Another interested and involved westerner, Jacques Hamel of the UN Economic Commission for Africa wrote that science and technology knowledge in Africa needed a radical shift from the adopted concepts of western science to "Afro-centricity". Among others, he supported matching foreign research and African funds.
But African participants also raised this question.
"The fundamental questions still remain," wrote Samuel Mwangi (Kenya Research Centre of Indigenous Knowledge): "have we stopped the desert creep? Are we reducing pollution? Is our food production higher, of better quality and conforming with accepted standards of chemical residue and such? Are our people healthier? Has infant mortality and age expectancy of our vulnerable populations improved, and how significant is this improvement?"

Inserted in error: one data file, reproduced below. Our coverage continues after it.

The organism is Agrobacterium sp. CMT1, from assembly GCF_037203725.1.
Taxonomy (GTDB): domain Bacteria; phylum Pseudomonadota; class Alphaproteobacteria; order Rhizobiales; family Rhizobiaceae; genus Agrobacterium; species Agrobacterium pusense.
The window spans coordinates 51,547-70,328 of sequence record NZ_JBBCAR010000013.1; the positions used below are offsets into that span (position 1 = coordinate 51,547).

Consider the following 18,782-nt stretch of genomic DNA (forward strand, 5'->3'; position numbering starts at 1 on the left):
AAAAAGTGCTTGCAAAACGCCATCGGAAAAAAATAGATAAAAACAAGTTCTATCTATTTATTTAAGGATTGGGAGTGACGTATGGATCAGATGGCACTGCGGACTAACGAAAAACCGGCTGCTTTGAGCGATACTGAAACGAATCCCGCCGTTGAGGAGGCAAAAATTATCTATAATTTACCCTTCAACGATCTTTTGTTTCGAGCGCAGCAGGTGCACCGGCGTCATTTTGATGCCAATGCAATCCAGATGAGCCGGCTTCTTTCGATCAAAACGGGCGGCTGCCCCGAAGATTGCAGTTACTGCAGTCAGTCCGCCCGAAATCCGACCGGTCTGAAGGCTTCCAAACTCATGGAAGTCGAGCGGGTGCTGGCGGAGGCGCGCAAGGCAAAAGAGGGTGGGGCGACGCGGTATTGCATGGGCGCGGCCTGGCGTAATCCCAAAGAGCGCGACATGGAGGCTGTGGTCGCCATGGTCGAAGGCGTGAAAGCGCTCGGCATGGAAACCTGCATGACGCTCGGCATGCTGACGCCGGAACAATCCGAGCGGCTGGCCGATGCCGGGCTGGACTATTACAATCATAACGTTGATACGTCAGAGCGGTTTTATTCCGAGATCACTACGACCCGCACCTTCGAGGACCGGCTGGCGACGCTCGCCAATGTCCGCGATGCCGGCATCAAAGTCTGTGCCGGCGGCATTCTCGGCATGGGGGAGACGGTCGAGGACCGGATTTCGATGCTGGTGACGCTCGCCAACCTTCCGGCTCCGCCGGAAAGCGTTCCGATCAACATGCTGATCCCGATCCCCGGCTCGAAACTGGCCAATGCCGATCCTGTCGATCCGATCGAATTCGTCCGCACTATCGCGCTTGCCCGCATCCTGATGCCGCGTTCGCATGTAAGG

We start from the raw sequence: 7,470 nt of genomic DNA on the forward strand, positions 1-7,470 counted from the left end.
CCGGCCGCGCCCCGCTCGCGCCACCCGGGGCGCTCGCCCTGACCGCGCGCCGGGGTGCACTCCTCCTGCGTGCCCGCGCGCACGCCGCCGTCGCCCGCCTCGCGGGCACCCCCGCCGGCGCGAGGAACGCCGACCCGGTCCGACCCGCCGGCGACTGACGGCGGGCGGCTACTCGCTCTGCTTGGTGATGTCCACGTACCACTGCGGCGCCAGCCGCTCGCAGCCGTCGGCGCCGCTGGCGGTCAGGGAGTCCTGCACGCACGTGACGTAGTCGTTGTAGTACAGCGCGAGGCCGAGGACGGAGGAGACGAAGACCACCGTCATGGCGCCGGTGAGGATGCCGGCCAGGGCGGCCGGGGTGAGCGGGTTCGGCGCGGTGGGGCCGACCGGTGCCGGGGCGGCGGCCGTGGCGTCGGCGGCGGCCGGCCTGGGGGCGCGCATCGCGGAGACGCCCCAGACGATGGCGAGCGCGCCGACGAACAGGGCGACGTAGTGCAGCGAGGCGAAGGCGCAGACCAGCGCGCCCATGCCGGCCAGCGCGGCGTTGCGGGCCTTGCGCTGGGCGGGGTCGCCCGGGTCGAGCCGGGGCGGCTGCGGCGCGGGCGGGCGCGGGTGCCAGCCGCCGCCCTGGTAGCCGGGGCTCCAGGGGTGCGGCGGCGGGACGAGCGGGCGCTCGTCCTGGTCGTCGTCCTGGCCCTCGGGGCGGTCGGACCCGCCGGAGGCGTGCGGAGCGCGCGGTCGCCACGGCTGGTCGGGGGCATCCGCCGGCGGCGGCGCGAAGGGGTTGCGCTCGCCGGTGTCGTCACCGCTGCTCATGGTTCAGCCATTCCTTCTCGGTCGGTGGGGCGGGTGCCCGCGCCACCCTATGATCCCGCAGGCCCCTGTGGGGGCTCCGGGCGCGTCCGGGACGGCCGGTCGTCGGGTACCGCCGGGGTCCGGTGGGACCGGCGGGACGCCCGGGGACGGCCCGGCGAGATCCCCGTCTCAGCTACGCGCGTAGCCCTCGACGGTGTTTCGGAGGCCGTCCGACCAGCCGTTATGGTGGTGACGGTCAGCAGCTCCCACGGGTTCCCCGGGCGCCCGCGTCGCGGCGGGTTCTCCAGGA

Flow of information: open access and effective communication
Good science, underlined the group, depends on the availability of information. In this regard, John Dada of the Fantsuam Foundation in Nigeria wrote: "The African Summit 07 needs to consider promoting open access to scientific literature as a priority".
Another (anonymous) member contributed his experience attempting to set up an open access journal. "To my disappointment," he wrote, "I have encountered both ignorance of the benefits and a surprising lack of interest in the concept."
He thought that Africans were more interested in publishing in large commercial western journals that would facilitate their applications for foreign funding. "Instead of trying to get the AU involved, open access publishing must develop from the researchers first, with the support of enlightened university faculty management," he concluded.
The group also discussed the importance of communicating policy decisions. An email asking about the group's awareness of the public consultation process to inform recommendations for an African research funding facility (known as 'ASIF', or African Science and Innovation Facility), elicited only one positive response. Several respondents said they had never heard of it.
"The survey never made it to my corner of the woods here in Nigeria, and I certainly would have liked to say a thing or two about it," wrote John Dada.